|An oil rig in the Bạch Hổ field, under the management of Vietsopetro Group. — VNA/VNS Photo|
HÀ NỘI — Oil and gas output in Việt Nam is falling as most current fields are reaching the end of their lifespan. However, investors in the industry are hesitant to invest due to the risk of no return should the costly explorations fail to yield positive results.
"Foreign investors need to see a comprehensive, transparent and conducive legal framework to support investments in the oil and gas industry. Therefore, our legal reforms to regulate the industry must be able to attract and facilitate investment activities," said industry experts at an online conference to discuss the industry current regulations.
Oil prices tend to fluctuate and have proven to be unpredictable.
"It's not unusual to find oil and gas in no more than two out of ten drillings at seas. Costly investments, high risk and limitations in sharing resources with the host country, on top of a lot of red-tape to deal with once oil and gas are found, are factors that have been turning foreign investors away from Việt Nam," said Trần Thanh Tùng, deputy head of the Ministry of Industry and Trade's coal, oil and gas department.
Investors often require some types of assurance that exploration costs could be recovered, at least in part. Current regulations require investors to bear the cost of environmental tax at 10 per cent, business income tax at 50 per cent for a typical oil block, and 7 per cent and 32 per cent respectively for a preferential oil block, which is not attractive to foreign investors.
Nguyễn Quốc Thập, deputy chairman of the Việt Nam Oil and Gas Association said the country's output will likely decline in 2022 without new exploration projects. Meanwhile, a lack of a legal framework to regulate demand has also kept many potential investors away.
In an amendment to Việt Nam's Oil and Gas Law, the ministry has proposed several changes including lowering business income tax to 30 per cent and export tax to 5 per cent, as well as raising financial support for regular blocks to 50 per cent and 70-80 per cent for preferential blocks.
Due to the industry's inherent high-risk factor, investors are within their rights to demand a comprehensive legal system that is clearly defined and easy to follow, according to Nguyễn Đức Kiên, head of the Prime Minister's Economic Advisory Council.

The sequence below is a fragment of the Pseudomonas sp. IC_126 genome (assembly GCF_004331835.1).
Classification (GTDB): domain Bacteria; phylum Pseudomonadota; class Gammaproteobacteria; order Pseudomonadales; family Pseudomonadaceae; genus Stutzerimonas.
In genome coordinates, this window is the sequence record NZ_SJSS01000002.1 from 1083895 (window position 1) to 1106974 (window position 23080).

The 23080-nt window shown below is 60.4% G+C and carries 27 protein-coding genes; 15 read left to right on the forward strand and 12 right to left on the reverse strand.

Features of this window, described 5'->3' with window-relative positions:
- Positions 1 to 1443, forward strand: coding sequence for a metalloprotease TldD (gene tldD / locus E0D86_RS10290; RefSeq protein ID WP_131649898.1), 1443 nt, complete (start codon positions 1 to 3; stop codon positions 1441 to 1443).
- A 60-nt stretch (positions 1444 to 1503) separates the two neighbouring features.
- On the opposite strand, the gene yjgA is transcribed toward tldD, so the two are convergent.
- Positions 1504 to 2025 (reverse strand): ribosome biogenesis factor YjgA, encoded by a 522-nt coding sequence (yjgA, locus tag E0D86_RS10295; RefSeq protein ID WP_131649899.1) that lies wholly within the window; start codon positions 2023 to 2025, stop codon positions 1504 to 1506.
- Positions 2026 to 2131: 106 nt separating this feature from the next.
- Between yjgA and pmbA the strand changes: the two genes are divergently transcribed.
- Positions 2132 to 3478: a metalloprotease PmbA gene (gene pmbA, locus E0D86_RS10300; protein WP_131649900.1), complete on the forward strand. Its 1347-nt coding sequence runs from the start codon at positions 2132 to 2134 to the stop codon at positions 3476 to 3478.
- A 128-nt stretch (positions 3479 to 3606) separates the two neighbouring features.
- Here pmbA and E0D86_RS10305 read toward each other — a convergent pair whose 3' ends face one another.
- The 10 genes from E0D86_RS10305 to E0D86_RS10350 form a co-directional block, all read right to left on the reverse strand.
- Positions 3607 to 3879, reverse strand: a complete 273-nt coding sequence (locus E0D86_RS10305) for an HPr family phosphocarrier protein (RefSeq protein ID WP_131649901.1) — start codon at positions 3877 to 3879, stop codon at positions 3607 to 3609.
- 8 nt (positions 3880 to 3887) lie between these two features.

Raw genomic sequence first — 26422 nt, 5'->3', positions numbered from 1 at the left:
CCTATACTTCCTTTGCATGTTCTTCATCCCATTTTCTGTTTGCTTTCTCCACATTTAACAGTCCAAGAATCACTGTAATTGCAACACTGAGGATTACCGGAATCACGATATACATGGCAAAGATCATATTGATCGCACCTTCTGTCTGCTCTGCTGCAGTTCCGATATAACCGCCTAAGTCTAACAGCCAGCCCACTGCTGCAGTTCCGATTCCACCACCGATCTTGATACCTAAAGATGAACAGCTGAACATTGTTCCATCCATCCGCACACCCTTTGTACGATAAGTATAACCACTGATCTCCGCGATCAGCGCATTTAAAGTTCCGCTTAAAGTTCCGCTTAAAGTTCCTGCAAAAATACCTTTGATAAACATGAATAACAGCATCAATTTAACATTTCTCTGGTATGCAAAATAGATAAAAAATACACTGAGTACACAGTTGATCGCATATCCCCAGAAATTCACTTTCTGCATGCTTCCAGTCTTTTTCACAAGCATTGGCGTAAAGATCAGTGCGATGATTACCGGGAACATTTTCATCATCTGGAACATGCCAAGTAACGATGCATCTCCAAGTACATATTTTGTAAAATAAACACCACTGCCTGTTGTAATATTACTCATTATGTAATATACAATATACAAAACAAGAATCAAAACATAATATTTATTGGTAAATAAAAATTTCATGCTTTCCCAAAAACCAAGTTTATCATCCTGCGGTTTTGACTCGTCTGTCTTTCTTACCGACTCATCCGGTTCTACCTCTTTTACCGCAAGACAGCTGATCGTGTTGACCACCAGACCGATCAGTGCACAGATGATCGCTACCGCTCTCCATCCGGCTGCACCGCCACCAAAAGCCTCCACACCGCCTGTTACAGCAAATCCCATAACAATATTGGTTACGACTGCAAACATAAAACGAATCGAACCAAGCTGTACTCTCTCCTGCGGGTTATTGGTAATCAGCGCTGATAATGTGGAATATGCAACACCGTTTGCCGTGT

Experts have long voiced their support for legal reforms that will bring the country's regulations closer to international laws and standards. For example, PetroVietnam, the country's largest oil and gas business operation have, on numerous occasions, complained about overlaps and complications among the 2014 Investment Law, the 2020 Investment Law and the current Oil and Gas Law.
"The amended law must allow PetroVietnam to smoothly carry out oil and gas projects, eliminate legal complications and bring all regulations under just one law," said Thập.
Speaking on the topic, former Deputy Chairman of the National Assembly’s Economic Committee Nguyễn Văn Phúc said the industry played a key role in energy security, macro-economic balance, national defence and foreign affairs, stressing the industry was an important part of Việt Nam’s marine economic development strategy.
Despite being amended in 2000 and 2008, the Law on Petroleum only regulates upstream operation (exploration and production) and does not mention midstream (transportation, storage and wholesale marketing) or downstream operation (refining and distribution).
Deputy Director of the Central Institute for Economic Management Trần Kim Chung also stressed that the oil and gas industry was one of the key industries in Việt Nam’s marine economic development strategy.
The strategy could be implemented if there was an appropriate legal framework and a special financial mechanism to promote the development of key industries, including oil and gas, Chung said.
A majority of the active oil and gas in Việt Nam blocks have been exploited since 1986. The Việt Nam petroleum sector is calling for more favourable policies from the government, to offset an output drop in the sector.
After decades of extraction, many high-performance fields are approaching the end of their lifespan. Output shrank by 15-25 per cent per year. With current fields running out, discovering new fields is the only way to maintain output. — VNS